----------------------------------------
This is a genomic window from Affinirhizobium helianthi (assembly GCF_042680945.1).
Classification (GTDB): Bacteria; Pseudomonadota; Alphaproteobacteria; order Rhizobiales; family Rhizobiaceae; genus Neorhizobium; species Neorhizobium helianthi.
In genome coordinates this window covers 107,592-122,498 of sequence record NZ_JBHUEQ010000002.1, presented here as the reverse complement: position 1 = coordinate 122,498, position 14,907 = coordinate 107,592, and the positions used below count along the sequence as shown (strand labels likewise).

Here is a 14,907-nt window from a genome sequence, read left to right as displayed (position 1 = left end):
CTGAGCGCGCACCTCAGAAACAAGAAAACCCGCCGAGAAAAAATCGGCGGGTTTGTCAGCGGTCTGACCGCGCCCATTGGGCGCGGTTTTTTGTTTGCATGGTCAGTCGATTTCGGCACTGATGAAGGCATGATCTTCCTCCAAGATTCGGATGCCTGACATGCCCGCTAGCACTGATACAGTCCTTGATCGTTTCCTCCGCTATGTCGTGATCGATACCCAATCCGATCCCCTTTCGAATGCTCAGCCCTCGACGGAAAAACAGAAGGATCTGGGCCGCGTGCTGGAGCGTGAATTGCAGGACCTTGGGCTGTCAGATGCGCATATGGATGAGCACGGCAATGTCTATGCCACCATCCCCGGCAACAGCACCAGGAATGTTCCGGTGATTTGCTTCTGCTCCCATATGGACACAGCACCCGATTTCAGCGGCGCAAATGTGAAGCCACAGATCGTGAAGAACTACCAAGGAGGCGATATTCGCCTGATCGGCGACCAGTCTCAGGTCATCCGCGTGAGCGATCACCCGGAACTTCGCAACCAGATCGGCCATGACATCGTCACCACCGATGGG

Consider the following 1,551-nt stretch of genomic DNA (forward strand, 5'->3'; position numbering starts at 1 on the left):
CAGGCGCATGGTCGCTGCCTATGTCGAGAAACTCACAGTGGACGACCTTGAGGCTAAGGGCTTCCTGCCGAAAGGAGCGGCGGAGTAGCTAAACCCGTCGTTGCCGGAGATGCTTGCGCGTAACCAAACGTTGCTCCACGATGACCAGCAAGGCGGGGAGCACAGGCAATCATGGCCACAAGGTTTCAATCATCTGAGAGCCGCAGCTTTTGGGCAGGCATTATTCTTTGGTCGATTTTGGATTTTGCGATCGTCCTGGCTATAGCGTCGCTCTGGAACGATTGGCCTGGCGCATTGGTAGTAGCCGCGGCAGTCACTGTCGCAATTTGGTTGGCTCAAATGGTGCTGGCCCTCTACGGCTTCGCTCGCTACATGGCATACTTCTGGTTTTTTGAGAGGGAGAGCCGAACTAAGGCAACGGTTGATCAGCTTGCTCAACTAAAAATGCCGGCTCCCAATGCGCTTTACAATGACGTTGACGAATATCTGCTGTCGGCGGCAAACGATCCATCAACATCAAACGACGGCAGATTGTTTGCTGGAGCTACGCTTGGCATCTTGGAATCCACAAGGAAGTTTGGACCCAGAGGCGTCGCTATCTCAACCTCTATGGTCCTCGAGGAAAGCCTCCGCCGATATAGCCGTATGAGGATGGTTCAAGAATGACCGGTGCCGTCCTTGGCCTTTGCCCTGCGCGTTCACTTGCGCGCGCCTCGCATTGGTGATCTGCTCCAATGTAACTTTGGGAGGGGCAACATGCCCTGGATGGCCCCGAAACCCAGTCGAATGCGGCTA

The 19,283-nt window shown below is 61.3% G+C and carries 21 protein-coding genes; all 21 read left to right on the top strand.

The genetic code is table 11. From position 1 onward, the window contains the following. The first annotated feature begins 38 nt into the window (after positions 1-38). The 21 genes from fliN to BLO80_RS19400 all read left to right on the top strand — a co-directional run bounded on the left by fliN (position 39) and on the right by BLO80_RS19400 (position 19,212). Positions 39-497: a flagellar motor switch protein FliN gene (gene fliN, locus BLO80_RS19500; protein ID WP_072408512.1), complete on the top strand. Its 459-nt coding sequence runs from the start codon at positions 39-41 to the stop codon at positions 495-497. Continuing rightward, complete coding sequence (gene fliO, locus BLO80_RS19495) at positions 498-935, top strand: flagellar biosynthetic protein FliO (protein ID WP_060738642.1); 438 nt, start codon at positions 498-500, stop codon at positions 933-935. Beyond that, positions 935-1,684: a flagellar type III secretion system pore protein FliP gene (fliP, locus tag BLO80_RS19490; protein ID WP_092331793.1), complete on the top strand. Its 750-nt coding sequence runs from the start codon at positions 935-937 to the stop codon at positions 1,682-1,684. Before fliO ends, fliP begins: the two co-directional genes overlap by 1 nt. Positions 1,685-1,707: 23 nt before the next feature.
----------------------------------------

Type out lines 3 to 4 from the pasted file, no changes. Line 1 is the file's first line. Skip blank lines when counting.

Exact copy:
In genome coordinates this window covers 107,592-122,498 of sequence record NZ_JBHUEQ010000002.1, presented here as the reverse complement: position 1 = coordinate 122,498, position 14,907 = coordinate 107,592, and the positions used below count along the sequence as shown (strand labels likewise).

Here is a 14,907-nt window from a genome sequence, read left to right as displayed (position 1 = left end):